Academic journal article Transactions of the American Philosophical Society


Academic journal article Transactions of the American Philosophical Society


Article excerpt

"To Max Jacob" and "Max Jacob at St-Benoît"

Max Jacob (1876-1944) was a French Jewish poet and painter, close companion in the early days of Cubism to Picasso, Apollinaire, and Derain. He converted to Roman Catholicism in 1915 (with Picasso as his improbable godfather), and spent his last years in close connection to the Benedictine monastery of St. Benoít-sur-Loire. He was arrested by the Nazis in 1944, and died of pneumonia in the concentration camp of Drancy outside of Paris. He was lucky; his name was on the list for the next transport to Auschwitz.


The title comes from Max Beckmann's triptych in the Museum of Modern Art in New York. The poem splices quotations from the Italian poet Guido Guinizelli (12407-1274) and from Beckmann (1884-1950). I have translated from Guinizelli's "Al cor gentil rempaira sempre Amore"; the lines from Beckmann are adapted from remarks recorded in Max Beckmnann's Triptychs by Charles S. Kessler (Cambridge: Harvard University Press, 1970).

"Mud" smashes up and incorporates lines from Wilfred Owen and David Jones, as John Walker does in his great sequence of paintings inspired by World War I.

"From the Notebooks of Anne Verveine"

Anne Verveine is an imaginary French poet. She was born in 1965 in the village of Magagnosc in the Alpes Maritimes, and attended the lycée in Grasse. She never studied in a university. She lived obscurely in Paris, avoiding literary society and working as a typographer and designer for a small publisher of art books. She published a few poems in provincial journals, but no book of her own work. She was last seen hitchhiking in Uzbekistan in August 2000; is presumed kidnapped or dead. Her sister found these poems in notebooks in the poet's small apartment in Paris after her disappearance. I translate them.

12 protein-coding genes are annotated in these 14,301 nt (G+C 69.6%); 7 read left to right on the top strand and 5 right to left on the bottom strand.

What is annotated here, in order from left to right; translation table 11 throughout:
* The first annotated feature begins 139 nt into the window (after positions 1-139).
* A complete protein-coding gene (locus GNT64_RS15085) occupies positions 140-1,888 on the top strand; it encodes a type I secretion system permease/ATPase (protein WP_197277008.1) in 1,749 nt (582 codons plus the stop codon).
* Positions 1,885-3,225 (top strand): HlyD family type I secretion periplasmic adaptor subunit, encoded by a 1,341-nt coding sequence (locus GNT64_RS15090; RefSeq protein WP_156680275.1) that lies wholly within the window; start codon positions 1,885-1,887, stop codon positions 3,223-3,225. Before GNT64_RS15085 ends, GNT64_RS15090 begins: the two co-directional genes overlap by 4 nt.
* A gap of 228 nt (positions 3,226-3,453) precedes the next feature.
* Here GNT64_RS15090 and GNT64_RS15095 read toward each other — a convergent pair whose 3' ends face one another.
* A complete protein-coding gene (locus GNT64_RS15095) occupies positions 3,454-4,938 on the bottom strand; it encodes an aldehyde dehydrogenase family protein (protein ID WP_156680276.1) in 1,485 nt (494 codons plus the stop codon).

"A Kosmos" is an elegy for the poet and nonfiction writer Deborah Tall.


''Earthworks": the poem commemorates Frederick Law Olmsted, who designed Central Park in New York City with Calvert Vaux. Olmsted was also the first Executive Secretary of the Sanitary Commission, the civilian organization founded to succor and retrieve the wounded from the battlefields of the Civil War. The Commission later became the Red Cross. I have drawn on many works for this poem. Among Olmsted's writings, I read Walks and Talks of an American Farmer in England (1852); Journeys and Explorations in the Cotton Kingdom (1861); The Cotton Kingdom: A Traveller's Observations on Cotton and Slavery in the American Slave States. …

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